What it does mean though is you cant really position the eyecups in between the click stops and have them reliably stay at that setting. Although once again because there are 4 fixed stops, the likelihood that you would want or nee to do this is very small.

Focus Wheel on the Maven B1.2 10x42 Binoculars

Focus Wheel & Focussing

As far as I can tell, the new Maven B1.2 10x42 binoculars use the same focus wheel as that I have come across on all their other instruments that I have thus far reviewed, which to my mind is great news as it is one of my favorite (if not THE favorite) focus wheels of any binocular I have used.

Firstly unlike many, many binos, including some "alpha" level ones (Swarovski comes to mind), Maven has gone with metal and not plastic for the main material. Sure I will admit that in terms of the strength needed, this is probably an overkill, but it just looks, feels and certainly in this case simply works much better than the average plastic focus wheel.

The wheel is also fairly large (31mm diameter & 28mm long) and perfectly positioned which for my "average" sized hands makes it very easy and natural to reach from the standard grip when holding the bino up to your eyes.

Then there is the deeply etched surface on the outer surface of the wheel that delivers an unmatched level of grip. During normal day-to-day use, this may seem little more than a nice feature, but in winter when wearing thick gloves, this along with the size and "sitting up proud" position really does help make finding the wheel and making rapid an accurate focal adjustments much easier to do.

Then as always with the Maven binoculars I have come across, I found that the actual focus mechanism on my sample to be extremely smooth throughout the whole range, which once again certainly assists you in achieving fast and accurate focal adjustments.

In terms of the gearing, on my 10x42 sample, it took 2 full turns (720°) to go from one extreme to the other. This is what I would describe as being a fairly neutral and thus a good all-rounder (More aggressive gearing makes it quicker to make large focal adjustments, but is more difficult to make fine adjustments, whilst the opposite makes fine tuning easier and more accurate, but take longer to make large changes).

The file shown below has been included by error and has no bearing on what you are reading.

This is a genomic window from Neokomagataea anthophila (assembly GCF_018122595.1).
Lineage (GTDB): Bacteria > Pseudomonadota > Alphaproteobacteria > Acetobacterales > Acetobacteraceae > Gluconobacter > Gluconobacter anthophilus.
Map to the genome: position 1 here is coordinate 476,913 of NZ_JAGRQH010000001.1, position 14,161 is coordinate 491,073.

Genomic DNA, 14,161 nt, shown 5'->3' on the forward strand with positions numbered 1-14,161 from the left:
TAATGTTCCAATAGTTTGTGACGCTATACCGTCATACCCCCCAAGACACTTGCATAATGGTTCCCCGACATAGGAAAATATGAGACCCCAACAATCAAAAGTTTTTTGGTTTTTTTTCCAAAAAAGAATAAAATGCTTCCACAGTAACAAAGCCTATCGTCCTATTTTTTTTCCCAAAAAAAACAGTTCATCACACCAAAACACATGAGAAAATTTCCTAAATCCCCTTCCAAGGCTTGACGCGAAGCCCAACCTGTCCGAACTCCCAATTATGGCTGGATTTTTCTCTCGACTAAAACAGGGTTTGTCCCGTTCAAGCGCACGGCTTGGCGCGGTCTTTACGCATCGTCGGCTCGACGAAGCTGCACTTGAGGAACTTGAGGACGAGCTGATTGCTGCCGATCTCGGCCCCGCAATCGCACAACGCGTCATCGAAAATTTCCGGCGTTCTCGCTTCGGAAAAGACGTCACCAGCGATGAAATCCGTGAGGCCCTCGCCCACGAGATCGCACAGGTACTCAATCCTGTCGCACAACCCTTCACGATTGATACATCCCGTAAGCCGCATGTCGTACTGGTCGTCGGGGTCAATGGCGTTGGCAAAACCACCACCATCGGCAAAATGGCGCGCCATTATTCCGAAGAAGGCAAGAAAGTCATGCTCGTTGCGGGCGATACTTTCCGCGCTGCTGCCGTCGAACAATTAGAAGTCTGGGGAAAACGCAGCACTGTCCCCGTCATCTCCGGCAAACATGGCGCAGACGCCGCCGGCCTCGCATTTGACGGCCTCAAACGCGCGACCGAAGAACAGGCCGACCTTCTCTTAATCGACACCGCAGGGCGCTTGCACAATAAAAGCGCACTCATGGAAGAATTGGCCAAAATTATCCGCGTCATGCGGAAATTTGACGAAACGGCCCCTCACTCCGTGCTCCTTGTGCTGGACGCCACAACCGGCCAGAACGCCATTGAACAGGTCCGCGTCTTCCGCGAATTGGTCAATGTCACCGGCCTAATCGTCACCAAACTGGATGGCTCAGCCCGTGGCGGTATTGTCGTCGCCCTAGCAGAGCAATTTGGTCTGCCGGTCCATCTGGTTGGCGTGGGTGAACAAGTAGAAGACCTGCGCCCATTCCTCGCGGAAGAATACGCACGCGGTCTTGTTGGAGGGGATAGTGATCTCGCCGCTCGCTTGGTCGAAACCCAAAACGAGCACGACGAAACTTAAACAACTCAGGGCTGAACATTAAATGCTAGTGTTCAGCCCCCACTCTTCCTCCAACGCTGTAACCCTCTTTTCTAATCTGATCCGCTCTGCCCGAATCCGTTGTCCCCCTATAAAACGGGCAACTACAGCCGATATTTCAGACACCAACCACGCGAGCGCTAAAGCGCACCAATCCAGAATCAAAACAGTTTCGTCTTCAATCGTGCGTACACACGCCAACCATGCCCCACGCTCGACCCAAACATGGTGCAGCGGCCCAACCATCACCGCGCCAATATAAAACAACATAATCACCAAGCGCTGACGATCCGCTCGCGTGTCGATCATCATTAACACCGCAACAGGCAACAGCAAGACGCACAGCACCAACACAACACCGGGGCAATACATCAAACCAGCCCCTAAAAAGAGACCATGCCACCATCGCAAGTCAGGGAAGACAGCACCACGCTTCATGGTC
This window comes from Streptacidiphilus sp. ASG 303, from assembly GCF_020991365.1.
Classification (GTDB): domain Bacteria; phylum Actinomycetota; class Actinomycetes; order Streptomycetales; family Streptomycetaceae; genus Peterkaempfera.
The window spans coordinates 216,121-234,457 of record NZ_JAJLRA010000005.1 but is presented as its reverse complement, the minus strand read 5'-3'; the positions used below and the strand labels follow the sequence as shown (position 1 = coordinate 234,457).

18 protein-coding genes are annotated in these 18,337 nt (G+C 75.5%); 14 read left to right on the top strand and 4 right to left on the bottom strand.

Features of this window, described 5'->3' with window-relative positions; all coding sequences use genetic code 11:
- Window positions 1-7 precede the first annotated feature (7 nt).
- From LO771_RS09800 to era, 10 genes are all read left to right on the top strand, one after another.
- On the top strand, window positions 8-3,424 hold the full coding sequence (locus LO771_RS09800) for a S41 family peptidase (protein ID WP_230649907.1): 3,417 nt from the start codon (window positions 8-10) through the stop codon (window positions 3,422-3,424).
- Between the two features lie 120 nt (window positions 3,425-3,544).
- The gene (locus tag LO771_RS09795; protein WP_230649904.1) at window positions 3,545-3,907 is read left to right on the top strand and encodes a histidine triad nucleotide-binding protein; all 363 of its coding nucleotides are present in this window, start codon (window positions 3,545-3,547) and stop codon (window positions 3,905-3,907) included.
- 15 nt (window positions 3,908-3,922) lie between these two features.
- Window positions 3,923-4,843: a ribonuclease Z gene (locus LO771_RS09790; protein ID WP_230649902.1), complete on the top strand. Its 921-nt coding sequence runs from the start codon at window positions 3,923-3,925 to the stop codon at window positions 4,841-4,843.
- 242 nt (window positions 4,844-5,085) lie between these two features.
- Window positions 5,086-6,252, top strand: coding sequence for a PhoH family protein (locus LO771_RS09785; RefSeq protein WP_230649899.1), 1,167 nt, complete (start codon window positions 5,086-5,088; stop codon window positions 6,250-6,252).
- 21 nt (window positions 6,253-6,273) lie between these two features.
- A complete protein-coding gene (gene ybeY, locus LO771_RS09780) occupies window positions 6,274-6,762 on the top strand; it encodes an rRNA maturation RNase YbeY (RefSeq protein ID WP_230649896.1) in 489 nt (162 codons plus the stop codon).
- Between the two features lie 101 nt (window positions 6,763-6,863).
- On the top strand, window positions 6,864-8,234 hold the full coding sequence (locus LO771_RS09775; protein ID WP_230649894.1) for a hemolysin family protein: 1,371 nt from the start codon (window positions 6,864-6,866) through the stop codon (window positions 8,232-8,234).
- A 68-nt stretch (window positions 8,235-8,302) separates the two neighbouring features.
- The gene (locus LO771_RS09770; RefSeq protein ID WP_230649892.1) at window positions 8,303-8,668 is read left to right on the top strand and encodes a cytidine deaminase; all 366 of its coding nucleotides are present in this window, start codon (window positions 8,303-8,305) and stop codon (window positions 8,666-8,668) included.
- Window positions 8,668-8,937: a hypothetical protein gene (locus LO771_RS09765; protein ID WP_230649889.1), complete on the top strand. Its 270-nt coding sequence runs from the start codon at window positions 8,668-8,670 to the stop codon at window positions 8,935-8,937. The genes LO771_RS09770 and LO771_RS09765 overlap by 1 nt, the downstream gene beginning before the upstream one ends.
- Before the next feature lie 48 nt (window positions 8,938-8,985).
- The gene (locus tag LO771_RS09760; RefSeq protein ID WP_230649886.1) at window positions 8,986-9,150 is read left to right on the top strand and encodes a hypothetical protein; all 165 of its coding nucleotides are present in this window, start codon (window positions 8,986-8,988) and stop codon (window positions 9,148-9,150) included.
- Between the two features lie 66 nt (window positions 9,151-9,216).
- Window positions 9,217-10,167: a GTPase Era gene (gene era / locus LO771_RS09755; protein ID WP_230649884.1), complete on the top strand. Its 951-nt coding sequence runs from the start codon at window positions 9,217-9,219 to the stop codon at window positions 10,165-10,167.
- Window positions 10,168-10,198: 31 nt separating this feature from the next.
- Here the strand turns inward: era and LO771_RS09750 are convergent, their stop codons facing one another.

Lastly, I also like the Maven stamped faceplate on the rear of the wheel and the fact that it does not turn with the wheel, to my tastes is just cool (I can see my daughter cringing now!). But to sum up, with the Maven B1.2 10x42 binoculars I had nothing but a great focusing experience using a wheel that is about as far as you could get from the generic, plastic ones I see used on many modern instruments.

Adjusting the Focus Wheel on the Maven B1.2 10x42 Binoculars

Diopter Adjustment on the Maven B1.2 10x42 BinocularsDiopter Adjustment

As with the eyecups and focus wheel the diopter adjustment ring is made from metal and whist not strictly necessary, it just feels and looks better than the many, many plastic ones out there.

For those who don't know, the diopter is used to calibrating the binocular to your particular vision as it allows you to offset the focus on the right side independently of the left which in turn means you can compensate for any differences between your left and right eyes.

Once you have made this adjustment, you really don't need to do it again (unless you share your binoculars, or your eyesight changes) and thus in my opinion, a good diopter should remain at your desired setting without the chance of being moved by accident and if you need to (like if you share your instrument) you should be able to easily return it to a particular setting.